When it Comes to Hydrogen, Who Decides What is ‘Safe’?
February 12, 2022
by Rich Gottwald, President and CEO, Compressed Gas Association
Reading the news, it appears that a global hydrogen technology revolution is underway.
Every week, there are reports of developments in the industry that are drastically transforming the energy space and pushing us further towards a hydrogen-fueled economy, such as recent news about overseas transport of liquefied hydrogen, or investments in fuel cell generators.
But, if you read between the lines, you’ll see we still have a long road ahead. As I’ve previously noted, for hydrogen to fulfill its growth potential, consumers, customers, businesses, and regulators must feel completely confident in our industry’s culture of safety.
But who decides what is ‘safe’?
“For hydrogen to fulfill its growth potential, consumers, customers, businesses, and regulators must feel completely confident in our industry’s culture of safety. But who decides what is ‘safe’?”
That’s where the Compressed Gas Association (CGA), and other standards developers, come in. CGA has been a leader in developing safety standards for hydrogen production, storage, and delivery for nearly 70 years. These cover the spectrum, from basic hydrogen safety information to hydrogen production, distribution, and storage.
For example, CGA G-5, Hydrogen, first published in 1955, covers the properties, production, and use of hydrogen. Although green hydrogen produced by electrolyzers using renewable electricity remains the preferred choice, most hydrogen today is produced by steam methane reformers (SMRs). CGA has produced several publications addressing SMR operation.
As for distribution and storage of hydrogen – regardless of how it is produced – ANSI/CGA H-5, Standard for Bulk Hydrogen Supply Systems (an American National Standard), addresses both gaseous and liquid bulk hydrogen supply systems at facilities like fueling stations and includes methods to comply with model codes and standards such as NFPA 55, Compressed Gases and Cryogenic Fluids Code. And CGA H-3, Standard for Cryogenic Hydrogen Storage, covers cryogenic storage tanks used for liquid hydrogen.
When it comes to creating these standards, we pride ourselves on our laser-like focus on safety and our consensus-based approach. Our development process is open to all CGA members, drawing experts from across the industry to ensure our standards encompass a broad view. Each member company is granted one voting member on each publication; this ensures that not just one company gets to set the standard to best suit their process or bottom line.
This approach is not only what sets us apart and makes us a leading developer of standards for our industry; it’s what will ultimately show consumers that we can be trusted. Our approach shows that our bottom line isn’t about profit: it’s about safety.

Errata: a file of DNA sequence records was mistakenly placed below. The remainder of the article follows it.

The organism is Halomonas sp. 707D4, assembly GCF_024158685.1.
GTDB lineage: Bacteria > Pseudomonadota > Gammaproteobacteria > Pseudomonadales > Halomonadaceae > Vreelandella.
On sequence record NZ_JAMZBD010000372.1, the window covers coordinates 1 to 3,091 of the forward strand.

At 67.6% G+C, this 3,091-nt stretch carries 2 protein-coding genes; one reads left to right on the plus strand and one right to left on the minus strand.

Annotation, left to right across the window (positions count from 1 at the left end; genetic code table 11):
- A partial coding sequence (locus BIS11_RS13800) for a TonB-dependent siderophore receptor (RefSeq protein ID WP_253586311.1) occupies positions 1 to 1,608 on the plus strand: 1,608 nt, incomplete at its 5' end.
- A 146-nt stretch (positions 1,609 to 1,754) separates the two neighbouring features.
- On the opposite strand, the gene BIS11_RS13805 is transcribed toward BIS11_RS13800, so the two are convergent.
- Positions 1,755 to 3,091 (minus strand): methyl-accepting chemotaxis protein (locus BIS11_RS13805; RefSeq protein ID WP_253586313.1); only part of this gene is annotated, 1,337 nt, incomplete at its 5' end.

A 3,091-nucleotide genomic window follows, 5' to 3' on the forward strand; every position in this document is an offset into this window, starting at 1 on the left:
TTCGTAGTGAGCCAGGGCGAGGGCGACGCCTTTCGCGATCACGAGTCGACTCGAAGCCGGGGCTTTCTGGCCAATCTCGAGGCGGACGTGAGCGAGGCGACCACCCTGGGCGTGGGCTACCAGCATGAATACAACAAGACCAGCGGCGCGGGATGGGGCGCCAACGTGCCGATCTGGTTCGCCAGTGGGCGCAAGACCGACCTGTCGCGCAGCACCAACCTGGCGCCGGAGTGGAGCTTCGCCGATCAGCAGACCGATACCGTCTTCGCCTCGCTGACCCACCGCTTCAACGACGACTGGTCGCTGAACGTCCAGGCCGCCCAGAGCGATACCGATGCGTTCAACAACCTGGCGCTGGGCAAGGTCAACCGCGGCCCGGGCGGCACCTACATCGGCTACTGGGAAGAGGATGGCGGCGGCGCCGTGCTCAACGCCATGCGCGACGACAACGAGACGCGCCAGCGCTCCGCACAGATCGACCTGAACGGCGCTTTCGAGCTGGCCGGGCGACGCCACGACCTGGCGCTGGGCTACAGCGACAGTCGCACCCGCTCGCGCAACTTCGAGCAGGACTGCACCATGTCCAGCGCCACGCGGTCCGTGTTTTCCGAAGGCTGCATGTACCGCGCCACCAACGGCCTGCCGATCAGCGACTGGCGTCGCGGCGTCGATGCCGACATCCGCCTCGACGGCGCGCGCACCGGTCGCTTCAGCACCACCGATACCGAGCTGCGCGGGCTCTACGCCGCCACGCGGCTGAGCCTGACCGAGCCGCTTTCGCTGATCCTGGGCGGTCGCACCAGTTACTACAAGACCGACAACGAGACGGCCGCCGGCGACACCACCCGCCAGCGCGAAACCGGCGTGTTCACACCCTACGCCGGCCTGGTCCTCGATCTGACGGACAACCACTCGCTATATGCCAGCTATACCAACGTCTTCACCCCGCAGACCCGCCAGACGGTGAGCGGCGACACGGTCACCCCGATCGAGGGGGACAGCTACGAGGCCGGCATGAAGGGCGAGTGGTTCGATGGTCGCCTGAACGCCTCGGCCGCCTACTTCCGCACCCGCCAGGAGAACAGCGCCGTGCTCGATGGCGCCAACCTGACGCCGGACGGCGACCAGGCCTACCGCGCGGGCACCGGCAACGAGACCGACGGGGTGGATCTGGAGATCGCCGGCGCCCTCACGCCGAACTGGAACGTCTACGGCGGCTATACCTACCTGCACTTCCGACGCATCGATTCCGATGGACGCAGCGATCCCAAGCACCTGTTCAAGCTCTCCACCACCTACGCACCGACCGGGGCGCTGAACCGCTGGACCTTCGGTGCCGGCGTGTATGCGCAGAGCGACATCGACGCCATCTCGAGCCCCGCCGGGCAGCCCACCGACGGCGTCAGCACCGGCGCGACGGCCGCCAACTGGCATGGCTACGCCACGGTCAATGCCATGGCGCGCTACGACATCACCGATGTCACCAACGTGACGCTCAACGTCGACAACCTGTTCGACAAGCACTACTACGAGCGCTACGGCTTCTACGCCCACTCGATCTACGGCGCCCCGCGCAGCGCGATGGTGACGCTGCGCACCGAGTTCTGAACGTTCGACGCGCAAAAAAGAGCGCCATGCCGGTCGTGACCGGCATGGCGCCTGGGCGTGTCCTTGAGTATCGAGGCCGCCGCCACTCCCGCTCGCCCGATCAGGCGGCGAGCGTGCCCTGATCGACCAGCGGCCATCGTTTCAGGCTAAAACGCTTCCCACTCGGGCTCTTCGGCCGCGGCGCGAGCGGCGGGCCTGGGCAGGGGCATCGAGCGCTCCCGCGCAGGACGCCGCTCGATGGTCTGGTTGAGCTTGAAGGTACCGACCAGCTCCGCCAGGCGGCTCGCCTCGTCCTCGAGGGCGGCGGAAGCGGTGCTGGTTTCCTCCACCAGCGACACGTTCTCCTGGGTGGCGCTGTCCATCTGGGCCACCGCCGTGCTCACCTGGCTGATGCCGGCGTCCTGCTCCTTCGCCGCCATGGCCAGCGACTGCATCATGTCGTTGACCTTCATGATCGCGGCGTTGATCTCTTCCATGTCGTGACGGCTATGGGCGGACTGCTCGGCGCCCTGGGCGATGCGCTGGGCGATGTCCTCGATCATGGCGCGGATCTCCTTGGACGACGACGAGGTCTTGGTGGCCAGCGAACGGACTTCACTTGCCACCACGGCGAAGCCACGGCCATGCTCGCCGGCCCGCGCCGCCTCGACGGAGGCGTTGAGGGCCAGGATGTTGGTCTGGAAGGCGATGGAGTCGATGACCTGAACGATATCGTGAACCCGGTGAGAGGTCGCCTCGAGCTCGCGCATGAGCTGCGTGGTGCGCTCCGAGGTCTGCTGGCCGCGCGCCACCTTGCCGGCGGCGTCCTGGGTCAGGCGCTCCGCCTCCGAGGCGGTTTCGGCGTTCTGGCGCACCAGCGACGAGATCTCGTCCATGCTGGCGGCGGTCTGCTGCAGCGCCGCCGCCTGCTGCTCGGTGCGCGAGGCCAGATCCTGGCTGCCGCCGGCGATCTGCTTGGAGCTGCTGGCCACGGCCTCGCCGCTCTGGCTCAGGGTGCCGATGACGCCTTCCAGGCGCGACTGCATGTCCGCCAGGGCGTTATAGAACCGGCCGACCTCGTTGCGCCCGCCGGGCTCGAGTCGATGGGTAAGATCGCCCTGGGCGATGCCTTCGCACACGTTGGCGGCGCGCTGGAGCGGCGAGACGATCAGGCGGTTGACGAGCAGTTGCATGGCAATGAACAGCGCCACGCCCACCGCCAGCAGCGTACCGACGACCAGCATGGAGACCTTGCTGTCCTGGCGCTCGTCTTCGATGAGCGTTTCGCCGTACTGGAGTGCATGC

Our committees of subject-matter experts are responsible for each standard from development to publication, and use a transparent process to document any changes made. The positions in CGA’s safety standards are informed by the decades of real-world experience that our members bring to the table.
This approach allows us to keep our finger on the pulse of the latest best practices, lessons learned, and technology advancements related to hydrogen to ensure we are creating standards that are effective and appropriate for this sector. Once published, our committees review and update our standards on a regular basis so that they stay up to date in a world of ever evolving and developing technologies.
“The positions in CGA’s safety standards are informed by the decades of real-world experience that our members bring to the table. This approach allows us to keep our finger on the pulse of the latest best practices, lessons learned, and technology advancements related to hydrogen to ensure we are creating standards that are effective and appropriate for this sector.”
While our committees are made up of our member companies, they understand that everyone – not just the compressed gas industry – are affected by our standards. Non-members have the opportunity to provide comments on our standards to truly ensure that everyone’s voice is heard.
Safety standards don’t just serve consumers and businesses, they also help to enable acceptance from regulators and other authorities. Standards create a vital pathway for regulatory approval by educating regulators and establishing a robust regulatory network that will allow the hydrogen energy industry to grow.
For the hydrogen economy to fully develop, consumers need to not only trust the technology itself, but the bodies that govern its safe use and applications. That’s why our transparent process is imperative to the broader conversation that needs to happen around hydrogen safety. Our work with federal regulators, industry leaders, engineers, and CGA members to craft trusted safety standards is what will help usher in a cleaner future with hydrogen technology.
CGA membership is open to any company engaged in the manufacture, sale, transportation, or distribution of gases, equipment, materials, or supplies used in connection with the industrial and medical gas industry, and to companies engaged in providing services specifically to the industry. Many of our long-time members have extensive operating experience with hydrogen. As the hydrogen economy continues to develop at a rapid clip, our membership is expanding to include fuel cell manufacturers, hydrogen fueling station operators, and more.
CGA maintains a library of nearly 375 publications to provide critical safety information and essential resources for our members and those within the wider compressed gas industry.
Editor’s Note: This article was originally published on the LinkedIn platform.